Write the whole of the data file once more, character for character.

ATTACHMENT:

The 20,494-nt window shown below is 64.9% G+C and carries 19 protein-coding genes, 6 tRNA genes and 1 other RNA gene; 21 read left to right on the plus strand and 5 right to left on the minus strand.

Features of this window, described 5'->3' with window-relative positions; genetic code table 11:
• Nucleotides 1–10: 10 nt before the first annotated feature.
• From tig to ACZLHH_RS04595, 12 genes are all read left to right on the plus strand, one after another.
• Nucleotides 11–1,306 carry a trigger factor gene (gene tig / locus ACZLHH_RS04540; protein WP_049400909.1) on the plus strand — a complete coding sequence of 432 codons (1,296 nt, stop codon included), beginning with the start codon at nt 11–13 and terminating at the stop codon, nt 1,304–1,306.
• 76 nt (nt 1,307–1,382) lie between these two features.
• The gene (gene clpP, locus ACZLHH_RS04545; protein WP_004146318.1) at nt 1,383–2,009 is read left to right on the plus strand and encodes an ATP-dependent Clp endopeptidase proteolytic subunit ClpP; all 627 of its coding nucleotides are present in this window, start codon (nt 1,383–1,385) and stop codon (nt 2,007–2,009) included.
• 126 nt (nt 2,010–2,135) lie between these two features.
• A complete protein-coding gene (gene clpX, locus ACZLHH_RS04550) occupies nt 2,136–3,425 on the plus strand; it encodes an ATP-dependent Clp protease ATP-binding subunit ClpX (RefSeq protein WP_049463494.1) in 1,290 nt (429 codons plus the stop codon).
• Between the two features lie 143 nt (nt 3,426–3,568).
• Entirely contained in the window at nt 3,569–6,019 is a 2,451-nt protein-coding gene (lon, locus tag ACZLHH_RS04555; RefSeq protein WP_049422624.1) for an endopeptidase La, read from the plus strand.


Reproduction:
The 20,494-nt window shown below is 64.9% G+C and carries 19 protein-coding genes, 6 tRNA genes and 1 other RNA gene; 21 read left to right on the plus strand and 5 right to left on the minus strand.

Features of this window, described 5'->3' with window-relative positions; genetic code table 11:
• Nucleotides 1–10: 10 nt before the first annotated feature.
• From tig to ACZLHH_RS04595, 12 genes are all read left to right on the plus strand, one after another.
• Nucleotides 11–1,306 carry a trigger factor gene (gene tig / locus ACZLHH_RS04540; protein WP_049400909.1) on the plus strand — a complete coding sequence of 432 codons (1,296 nt, stop codon included), beginning with the start codon at nt 11–13 and terminating at the stop codon, nt 1,304–1,306.
• 76 nt (nt 1,307–1,382) lie between these two features.
• The gene (gene clpP, locus ACZLHH_RS04545; protein WP_004146318.1) at nt 1,383–2,009 is read left to right on the plus strand and encodes an ATP-dependent Clp endopeptidase proteolytic subunit ClpP; all 627 of its coding nucleotides are present in this window, start codon (nt 1,383–1,385) and stop codon (nt 2,007–2,009) included.
• 126 nt (nt 2,010–2,135) lie between these two features.
• A complete protein-coding gene (gene clpX, locus ACZLHH_RS04550) occupies nt 2,136–3,425 on the plus strand; it encodes an ATP-dependent Clp protease ATP-binding subunit ClpX (RefSeq protein WP_049463494.1) in 1,290 nt (429 codons plus the stop codon).
• Between the two features lie 143 nt (nt 3,426–3,568).
• Entirely contained in the window at nt 3,569–6,019 is a 2,451-nt protein-coding gene (lon, locus tag ACZLHH_RS04555; RefSeq protein WP_049422624.1) for an endopeptidase La, read from the plus strand.